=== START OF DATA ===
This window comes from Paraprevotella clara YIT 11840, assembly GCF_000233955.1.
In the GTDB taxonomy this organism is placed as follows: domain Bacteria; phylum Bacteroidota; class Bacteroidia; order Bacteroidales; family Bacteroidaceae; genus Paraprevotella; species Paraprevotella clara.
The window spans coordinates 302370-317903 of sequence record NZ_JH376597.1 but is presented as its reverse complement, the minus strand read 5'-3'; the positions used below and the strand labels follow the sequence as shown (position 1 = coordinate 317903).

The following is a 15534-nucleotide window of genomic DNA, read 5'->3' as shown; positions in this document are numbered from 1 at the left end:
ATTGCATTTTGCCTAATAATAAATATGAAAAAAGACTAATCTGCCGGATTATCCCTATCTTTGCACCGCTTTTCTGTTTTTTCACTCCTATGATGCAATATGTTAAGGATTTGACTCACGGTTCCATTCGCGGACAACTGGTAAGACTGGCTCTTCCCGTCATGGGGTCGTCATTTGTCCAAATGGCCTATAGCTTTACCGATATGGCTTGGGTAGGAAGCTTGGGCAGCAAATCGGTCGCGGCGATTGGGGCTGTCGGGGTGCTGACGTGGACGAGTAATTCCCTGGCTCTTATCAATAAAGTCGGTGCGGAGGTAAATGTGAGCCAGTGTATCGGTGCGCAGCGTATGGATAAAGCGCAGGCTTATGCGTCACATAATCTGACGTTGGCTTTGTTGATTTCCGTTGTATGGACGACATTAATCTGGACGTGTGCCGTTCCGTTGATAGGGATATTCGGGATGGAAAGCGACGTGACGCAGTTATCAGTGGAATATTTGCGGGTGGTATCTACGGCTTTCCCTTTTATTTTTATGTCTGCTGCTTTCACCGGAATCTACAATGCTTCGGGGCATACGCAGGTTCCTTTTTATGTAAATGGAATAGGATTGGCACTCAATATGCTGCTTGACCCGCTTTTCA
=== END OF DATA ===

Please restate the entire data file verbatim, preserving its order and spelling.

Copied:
This window comes from Paraprevotella clara YIT 11840, assembly GCF_000233955.1.
In the GTDB taxonomy this organism is placed as follows: domain Bacteria; phylum Bacteroidota; class Bacteroidia; order Bacteroidales; family Bacteroidaceae; genus Paraprevotella; species Paraprevotella clara.
The window spans coordinates 302370-317903 of sequence record NZ_JH376597.1 but is presented as its reverse complement, the minus strand read 5'-3'; the positions used below and the strand labels follow the sequence as shown (position 1 = coordinate 317903).

The following is a 15534-nucleotide window of genomic DNA, read 5'->3' as shown; positions in this document are numbered from 1 at the left end:
ATTGCATTTTGCCTAATAATAAATATGAAAAAAGACTAATCTGCCGGATTATCCCTATCTTTGCACCGCTTTTCTGTTTTTTCACTCCTATGATGCAATATGTTAAGGATTTGACTCACGGTTCCATTCGCGGACAACTGGTAAGACTGGCTCTTCCCGTCATGGGGTCGTCATTTGTCCAAATGGCCTATAGCTTTACCGATATGGCTTGGGTAGGAAGCTTGGGCAGCAAATCGGTCGCGGCGATTGGGGCTGTCGGGGTGCTGACGTGGACGAGTAATTCCCTGGCTCTTATCAATAAAGTCGGTGCGGAGGTAAATGTGAGCCAGTGTATCGGTGCGCAGCGTATGGATAAAGCGCAGGCTTATGCGTCACATAATCTGACGTTGGCTTTGTTGATTTCCGTTGTATGGACGACATTAATCTGGACGTGTGCCGTTCCGTTGATAGGGATATTCGGGATGGAAAGCGACGTGACGCAGTTATCAGTGGAATATTTGCGGGTGGTATCTACGGCTTTCCCTTTTATTTTTATGTCTGCTGCTTTCACCGGAATCTACAATGCTTCGGGGCATACGCAGGTTCCTTTTTATGTAAATGGAATAGGATTGGCACTCAATATGCTGCTTGACCCGCTTTTCA